Combination of Intra-Articular and Intraosseous Injections of Platelet Rich Plasma for Severe Knee Osteoarthritis
The Regenerative Clinic's view on this research
Prof Adrian Wilson “This is a great paper from my good friend Mikel Sanchez the godfather of PRP from Victoria in northern Spain. He really has been at the heart of PRP since it’s inception 20 years ago. He shown as have many of the randomise control studies that PRP works extremely well in grade 1 and grade 2 and even moderately advanced grade 3 osteoarthritis but is not effective in grade 4. This novel treatment involves injecting the PRP into the ends of the bone using a small metal needle. The bone itself is a little bit like a Crunchy bar and is easy to inject and by injecting the bone with treating the inflammatory mediators of arthritis located within the subchondral bone or bone just beneath the surface of the joint. Using interosseous PRP he shows that grade for osteoarthritis can be treated effectively in this excellent paper”.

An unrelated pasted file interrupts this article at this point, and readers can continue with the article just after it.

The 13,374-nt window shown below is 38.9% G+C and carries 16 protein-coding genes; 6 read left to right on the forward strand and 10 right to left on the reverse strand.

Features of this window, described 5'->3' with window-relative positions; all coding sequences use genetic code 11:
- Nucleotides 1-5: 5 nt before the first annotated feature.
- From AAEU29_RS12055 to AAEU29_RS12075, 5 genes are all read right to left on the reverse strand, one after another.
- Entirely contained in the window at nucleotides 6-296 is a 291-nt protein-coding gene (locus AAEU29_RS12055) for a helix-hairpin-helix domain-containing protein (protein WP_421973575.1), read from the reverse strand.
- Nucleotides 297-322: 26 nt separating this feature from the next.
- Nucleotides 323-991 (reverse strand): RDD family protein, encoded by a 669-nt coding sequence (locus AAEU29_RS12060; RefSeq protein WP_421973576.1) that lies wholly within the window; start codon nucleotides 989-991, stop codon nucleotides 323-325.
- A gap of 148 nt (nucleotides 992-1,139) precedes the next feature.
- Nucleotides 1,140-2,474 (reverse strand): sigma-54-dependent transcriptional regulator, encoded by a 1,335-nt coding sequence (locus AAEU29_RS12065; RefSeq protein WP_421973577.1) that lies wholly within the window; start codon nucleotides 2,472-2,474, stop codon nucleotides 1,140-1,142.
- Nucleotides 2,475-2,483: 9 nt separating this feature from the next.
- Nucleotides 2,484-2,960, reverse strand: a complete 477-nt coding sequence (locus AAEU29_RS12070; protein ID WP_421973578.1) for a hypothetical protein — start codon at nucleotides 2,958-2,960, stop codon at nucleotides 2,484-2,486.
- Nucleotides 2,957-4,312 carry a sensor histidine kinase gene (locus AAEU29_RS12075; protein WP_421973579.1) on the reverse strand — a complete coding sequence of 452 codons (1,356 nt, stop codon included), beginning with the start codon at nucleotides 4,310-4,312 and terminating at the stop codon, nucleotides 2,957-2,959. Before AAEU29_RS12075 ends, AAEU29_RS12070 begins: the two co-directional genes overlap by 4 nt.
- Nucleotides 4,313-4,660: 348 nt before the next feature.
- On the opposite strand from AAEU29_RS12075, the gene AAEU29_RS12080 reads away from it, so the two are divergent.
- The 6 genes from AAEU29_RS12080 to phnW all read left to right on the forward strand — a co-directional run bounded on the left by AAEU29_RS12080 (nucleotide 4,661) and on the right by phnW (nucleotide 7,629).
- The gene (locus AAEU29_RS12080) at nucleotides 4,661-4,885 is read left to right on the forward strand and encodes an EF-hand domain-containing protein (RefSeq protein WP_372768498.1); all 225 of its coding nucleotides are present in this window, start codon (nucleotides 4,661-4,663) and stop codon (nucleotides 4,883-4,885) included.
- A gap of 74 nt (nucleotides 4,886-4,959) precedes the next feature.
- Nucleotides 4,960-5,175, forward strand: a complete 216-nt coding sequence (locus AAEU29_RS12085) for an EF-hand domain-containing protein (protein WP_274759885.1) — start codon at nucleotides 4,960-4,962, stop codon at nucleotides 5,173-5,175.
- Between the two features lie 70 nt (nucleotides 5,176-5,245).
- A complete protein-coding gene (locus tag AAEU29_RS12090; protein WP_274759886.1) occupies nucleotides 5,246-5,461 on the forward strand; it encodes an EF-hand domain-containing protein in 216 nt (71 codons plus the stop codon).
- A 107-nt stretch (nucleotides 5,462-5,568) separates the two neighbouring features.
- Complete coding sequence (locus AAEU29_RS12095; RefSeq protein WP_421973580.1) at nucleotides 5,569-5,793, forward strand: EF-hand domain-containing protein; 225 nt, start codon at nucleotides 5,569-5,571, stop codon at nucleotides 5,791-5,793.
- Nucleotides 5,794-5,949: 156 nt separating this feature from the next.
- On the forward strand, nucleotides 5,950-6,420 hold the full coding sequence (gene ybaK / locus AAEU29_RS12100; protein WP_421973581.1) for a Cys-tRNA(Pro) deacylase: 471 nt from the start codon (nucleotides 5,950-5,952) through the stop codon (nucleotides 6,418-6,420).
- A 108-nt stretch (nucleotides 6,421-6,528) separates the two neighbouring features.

The aim of this study was to assess a novel approach to treating severe knee osteoarthritis by targeting synovial membrane, superficial articular cartilage, synovial fluid, and subchondral bone by combining intra-articular injections and intraosseous infiltrations of platelet rich plasma. We explored a new strategy consisting of intraosseous infiltrations of platelet rich plasma into the subchondral bone in combination with the conventional intra-articular injection in order to tackle several knee joint tissues simultaneously. We assessed the clinical outcomes through osteoarthritis outcome score (KOOS) and the inflammatory response by quantifying mesenchymal stem cells in synovial fluid. There was a significant pain reduction in the KOOS from baseline (61.55 ± 14.11) to week 24 (74.60 ± 19.19), after treatment ( = 0.008), in the secondary outcomes (symptoms, = 0.004; ADL, = 0.022; sport/rec., = 0.017; QOL, = 0.012), as well as VAS score ( < 0.001) and Lequesne Index ( = 0.008). The presence of mesenchymal stem cells in synovial fluid and colony-forming cells one week after treatment decreased substantially from 7.98 ± 8.21 MSC/L to 4.04 ± 5.36 MSC/L ( = 0.019) and from 601.75 ± 312.30 to 139.19 ± 123.61 ( = 0.012), respectively. Intra-articular injections combined with intraosseous infiltrations of platelet rich plasma reduce pain and mesenchymal stem cells in synovial fluid, besides significantly improving knee joint function in patients with severe knee osteoarthritis. This trial is registered on EudraCT with the number 2013-003982-32.